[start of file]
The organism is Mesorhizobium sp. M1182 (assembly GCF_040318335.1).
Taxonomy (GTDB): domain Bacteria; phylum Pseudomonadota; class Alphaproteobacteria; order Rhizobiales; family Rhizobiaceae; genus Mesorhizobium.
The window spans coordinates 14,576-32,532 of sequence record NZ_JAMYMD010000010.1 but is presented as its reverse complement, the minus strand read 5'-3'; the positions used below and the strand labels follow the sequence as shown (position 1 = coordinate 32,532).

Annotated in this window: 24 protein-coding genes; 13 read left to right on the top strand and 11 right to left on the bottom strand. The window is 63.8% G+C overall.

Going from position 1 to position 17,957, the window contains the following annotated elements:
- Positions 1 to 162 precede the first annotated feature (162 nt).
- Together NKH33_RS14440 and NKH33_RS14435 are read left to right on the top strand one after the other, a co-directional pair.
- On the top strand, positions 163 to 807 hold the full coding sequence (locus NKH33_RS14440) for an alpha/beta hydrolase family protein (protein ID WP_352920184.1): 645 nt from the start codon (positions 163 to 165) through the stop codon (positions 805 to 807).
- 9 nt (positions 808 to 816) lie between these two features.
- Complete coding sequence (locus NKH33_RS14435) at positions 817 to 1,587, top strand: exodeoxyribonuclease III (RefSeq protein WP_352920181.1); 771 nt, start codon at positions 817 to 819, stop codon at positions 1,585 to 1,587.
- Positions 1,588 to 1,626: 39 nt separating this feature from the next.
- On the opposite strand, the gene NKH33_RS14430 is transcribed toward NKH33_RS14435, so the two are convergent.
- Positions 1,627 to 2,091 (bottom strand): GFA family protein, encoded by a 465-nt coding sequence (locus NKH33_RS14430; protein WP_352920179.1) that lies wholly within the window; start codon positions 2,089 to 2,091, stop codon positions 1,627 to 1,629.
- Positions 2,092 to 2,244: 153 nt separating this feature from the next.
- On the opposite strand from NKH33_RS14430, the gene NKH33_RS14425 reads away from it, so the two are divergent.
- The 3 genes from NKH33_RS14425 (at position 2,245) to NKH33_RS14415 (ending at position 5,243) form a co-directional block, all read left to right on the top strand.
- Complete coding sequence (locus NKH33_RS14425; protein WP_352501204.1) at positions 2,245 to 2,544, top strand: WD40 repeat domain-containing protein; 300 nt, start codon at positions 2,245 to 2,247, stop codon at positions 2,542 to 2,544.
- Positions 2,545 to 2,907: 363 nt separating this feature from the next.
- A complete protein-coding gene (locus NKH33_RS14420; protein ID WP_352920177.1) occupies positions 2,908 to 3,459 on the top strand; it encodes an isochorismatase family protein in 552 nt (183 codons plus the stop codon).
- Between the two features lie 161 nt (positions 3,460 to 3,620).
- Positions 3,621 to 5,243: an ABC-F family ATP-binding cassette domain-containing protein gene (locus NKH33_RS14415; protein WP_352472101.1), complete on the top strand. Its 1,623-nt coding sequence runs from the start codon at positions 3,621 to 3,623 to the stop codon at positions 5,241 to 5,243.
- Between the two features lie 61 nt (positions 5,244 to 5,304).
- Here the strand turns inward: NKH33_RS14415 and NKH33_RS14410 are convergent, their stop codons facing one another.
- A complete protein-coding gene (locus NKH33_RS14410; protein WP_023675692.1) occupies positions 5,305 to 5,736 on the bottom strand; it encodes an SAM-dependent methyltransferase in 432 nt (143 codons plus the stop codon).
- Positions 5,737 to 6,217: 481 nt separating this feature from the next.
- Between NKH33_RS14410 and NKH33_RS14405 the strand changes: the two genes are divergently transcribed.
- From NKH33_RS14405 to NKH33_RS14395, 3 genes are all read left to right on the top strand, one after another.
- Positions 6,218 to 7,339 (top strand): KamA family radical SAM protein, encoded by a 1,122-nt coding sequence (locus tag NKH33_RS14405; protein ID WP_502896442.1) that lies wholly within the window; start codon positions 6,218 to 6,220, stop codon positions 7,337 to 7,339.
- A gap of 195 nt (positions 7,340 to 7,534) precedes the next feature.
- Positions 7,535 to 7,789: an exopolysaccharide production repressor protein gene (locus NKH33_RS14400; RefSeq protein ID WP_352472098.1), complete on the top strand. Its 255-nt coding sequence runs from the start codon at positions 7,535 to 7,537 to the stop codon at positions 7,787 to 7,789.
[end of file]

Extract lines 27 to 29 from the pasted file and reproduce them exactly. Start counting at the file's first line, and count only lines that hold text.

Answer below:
- From NKH33_RS14405 to NKH33_RS14395, 3 genes are all read left to right on the top strand, one after another.
- Positions 6,218 to 7,339 (top strand): KamA family radical SAM protein, encoded by a 1,122-nt coding sequence (locus tag NKH33_RS14405; protein ID WP_502896442.1) that lies wholly within the window; start codon positions 6,218 to 6,220, stop codon positions 7,337 to 7,339.
- A gap of 195 nt (positions 7,340 to 7,534) precedes the next feature.